Clouded leopard vs Coyote: These 2 animals can weigh close to the same, but the clouded leopard will typically have a small weight advantage.  This battle will be similar to the clouded leopard vs African wild dog (at parity) matchup in what the actions of the combatants will be, but the coyote isn't quite as formidable (pound-for-pound) as the wild dog.  The clouded leopard will have too many advantages at close weights.  Clouded leopard wins.

Grey Wolf v Hyaenodon horridus: The grey wolf weighs approximately 20% more than Hyaenodon horridus did.  Hyaenodon horridus was built like a hyena (but wasn't related to them), and had strong jaws capable of crushing bone & tearing flesh (slicing cheek teeth).  The grey wolf likely had greater lateral movement (longer legs), but not by much.  Probably close to a 50/50.

Spotted Hyena v Megalictis ferox: Not a lot is known about Megalictis, but it was a large mustelid that may have been wolverine-like.  Its weight was probably around 5/6th of a spotted hyena's weight.  Spotted hyenas have bone-crushing jaws, great endurance & durability, and are battle-tested.  Assuming Megalictis had similar attributes or a modern-day wolverine, it would have been strong, durable, supple, ferocious, & well armed (strong bite/sharp claws).  Probably a close fight, but I would give the edge to Megalictis ferox.

Megalictis ferox v Sun bear: Megalictis was probably about 90% of the sun bear's weight. Assuming Megalictis had similar attributes or a modern-day wolverine, it would have been strong, durable, supple, ferocious, & well armed (strong bite/sharp claws).  Sun bears have strong bites & sharp claws (4" long) as well, and have great endurance.  They also have loose skin that enables them to counter-attack easily if bitten.  Close fight, probably 50/50.

Golden jackal vs Fossa: These animals weigh about the same (the jackal may be slightly heavier).  Golden jackals have typical canid attributes (lateral mobility, good bite, endurance), and are omnivorous.  Fossas are the top predator in Madagascar, and usually hunt lemurs.  Fossas are muscular & powerful, and are great leapers & climbers.  These agile predators will stalk their prey, and pounce to overcome them with its strong bite.  The fossa will have too many advantages to lose to a similar-sized jackal.  Fossa wins.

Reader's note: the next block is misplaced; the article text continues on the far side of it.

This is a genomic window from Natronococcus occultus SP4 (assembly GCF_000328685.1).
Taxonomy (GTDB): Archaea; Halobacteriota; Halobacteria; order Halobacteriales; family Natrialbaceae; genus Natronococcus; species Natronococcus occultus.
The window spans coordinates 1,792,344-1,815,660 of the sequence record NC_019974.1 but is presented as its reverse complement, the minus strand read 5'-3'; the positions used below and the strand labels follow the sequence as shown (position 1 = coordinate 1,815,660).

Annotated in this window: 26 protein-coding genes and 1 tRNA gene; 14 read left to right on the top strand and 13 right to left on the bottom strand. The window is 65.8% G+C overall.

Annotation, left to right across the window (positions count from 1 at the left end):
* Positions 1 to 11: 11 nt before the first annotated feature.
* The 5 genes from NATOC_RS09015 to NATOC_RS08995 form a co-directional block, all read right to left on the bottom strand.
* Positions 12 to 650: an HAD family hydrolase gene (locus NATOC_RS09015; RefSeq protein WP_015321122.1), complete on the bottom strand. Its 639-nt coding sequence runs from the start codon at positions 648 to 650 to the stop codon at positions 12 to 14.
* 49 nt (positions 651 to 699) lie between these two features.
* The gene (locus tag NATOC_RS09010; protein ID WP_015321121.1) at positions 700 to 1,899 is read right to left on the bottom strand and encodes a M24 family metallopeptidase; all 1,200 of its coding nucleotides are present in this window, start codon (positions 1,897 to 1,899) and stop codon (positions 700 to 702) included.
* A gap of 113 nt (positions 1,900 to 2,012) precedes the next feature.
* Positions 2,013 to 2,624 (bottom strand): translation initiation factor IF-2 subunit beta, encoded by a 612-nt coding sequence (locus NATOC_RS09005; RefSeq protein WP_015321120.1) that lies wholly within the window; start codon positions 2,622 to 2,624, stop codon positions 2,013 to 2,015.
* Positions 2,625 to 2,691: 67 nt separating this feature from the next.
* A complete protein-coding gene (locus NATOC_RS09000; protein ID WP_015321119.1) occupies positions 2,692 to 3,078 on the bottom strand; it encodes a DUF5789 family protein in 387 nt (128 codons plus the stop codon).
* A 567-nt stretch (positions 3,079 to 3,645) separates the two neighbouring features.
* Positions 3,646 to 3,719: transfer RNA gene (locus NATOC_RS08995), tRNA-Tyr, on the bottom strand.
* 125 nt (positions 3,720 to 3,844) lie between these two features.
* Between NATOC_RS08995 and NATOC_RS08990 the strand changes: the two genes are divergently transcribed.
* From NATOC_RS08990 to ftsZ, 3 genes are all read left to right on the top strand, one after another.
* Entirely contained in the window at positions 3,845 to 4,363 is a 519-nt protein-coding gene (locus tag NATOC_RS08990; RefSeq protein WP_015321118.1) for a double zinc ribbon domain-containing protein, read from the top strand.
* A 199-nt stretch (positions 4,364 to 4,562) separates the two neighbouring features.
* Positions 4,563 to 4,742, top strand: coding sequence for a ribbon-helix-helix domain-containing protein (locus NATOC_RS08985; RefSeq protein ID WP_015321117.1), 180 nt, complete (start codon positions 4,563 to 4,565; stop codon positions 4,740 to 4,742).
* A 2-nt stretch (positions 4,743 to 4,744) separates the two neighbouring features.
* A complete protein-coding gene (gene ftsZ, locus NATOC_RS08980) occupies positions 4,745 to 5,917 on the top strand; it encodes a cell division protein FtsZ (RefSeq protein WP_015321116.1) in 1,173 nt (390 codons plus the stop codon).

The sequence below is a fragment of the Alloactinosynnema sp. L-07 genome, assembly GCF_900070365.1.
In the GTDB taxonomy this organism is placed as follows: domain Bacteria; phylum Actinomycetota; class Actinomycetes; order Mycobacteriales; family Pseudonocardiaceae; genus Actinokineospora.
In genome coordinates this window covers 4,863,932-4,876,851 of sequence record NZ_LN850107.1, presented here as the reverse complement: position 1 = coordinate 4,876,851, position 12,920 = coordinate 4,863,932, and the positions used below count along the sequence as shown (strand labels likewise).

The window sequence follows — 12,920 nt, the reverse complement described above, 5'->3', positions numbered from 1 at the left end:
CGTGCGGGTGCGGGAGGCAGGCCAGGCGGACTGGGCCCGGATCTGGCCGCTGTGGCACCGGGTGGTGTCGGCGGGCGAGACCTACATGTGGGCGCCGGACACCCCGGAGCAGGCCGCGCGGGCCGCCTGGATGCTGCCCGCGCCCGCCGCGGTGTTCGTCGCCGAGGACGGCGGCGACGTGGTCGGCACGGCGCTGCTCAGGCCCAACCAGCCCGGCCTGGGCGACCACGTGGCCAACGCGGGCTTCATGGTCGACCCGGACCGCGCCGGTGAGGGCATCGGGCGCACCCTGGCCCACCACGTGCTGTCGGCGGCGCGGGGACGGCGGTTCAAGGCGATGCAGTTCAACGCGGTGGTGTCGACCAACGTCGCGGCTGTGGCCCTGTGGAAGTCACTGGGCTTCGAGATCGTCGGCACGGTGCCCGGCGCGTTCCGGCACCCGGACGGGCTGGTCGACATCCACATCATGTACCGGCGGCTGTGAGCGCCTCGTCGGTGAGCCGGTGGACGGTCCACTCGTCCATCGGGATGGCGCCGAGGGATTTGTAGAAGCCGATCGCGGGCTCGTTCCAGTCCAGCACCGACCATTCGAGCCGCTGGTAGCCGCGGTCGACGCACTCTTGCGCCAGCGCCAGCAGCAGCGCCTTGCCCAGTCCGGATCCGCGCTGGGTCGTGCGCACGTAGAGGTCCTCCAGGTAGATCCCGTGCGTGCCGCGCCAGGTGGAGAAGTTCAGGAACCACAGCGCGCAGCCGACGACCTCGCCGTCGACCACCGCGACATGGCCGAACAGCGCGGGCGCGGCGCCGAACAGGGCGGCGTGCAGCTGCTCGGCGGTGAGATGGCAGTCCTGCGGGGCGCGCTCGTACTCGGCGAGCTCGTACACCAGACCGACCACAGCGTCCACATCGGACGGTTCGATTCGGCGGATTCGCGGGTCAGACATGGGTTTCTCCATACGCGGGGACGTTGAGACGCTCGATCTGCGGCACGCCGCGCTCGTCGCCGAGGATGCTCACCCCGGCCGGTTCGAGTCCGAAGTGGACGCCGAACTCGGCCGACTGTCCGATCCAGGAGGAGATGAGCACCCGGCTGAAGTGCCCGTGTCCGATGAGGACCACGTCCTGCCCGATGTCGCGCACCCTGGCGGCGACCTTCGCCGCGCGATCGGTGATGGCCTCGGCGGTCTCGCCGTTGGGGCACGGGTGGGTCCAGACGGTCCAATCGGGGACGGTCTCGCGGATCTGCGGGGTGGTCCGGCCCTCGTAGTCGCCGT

Fossa vs Bobcat (at parity): Both of these animals are athletic, agile, & potentially ferocious.  The fossa probably has the bigger bite at equal weights, but its semi-retractable claws aren't as sharp as the bobcat's.  Fossas don't deal with other large predators in conflicts, but bobcats do on occasion (and are probably more practiced fighters).  Close fight; edge to bobcat.

Microraptor vs Pulmonoscorpius kirktonensi or Brontoscorpio anglicu: Not sure about this one, but the Microraptor might be in trouble if it doesn't have experience dealing with scorpions.  The offense of Microraptor might take some time to breach the exoskeleton of either scorpion, and it will have to be wary of the grabbing claws & toxic stinger of either arachnid.  If Microraptor developed a strategy through experience against these scorpions, it would have the tools (teeth & claws) to potentially succeed much like a southern grasshopper mouse overcomes scorpions on a regular basis.  Without knowing more, I would probably side with the scorpions overall.  

Best regards

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Questions regarding animal conflicts within realistic or unrealistic settings are welcome; my strength lies in medium-to-large species. Small animals (including birds of prey), prehistoric animals, sea creatures, and domestic dog breeds are usually within my scope, but to a lesser degree. I can't confidently answer hypothetical questions about human vs animal, arachnids, insects, or amphibians, but I am willing to field them nonetheless.


From a young age, I have been interested in animals. Starting with the original Mutual of Omaha's Wild Kingdom and World Book Encyclopedias, I have seen many animal shows and documentaries and have read multiple books on the subject. I have a solid understanding of the physiology of many animals and interspecies conflict in general.

Associate degree in unrelated field; biology classes in college.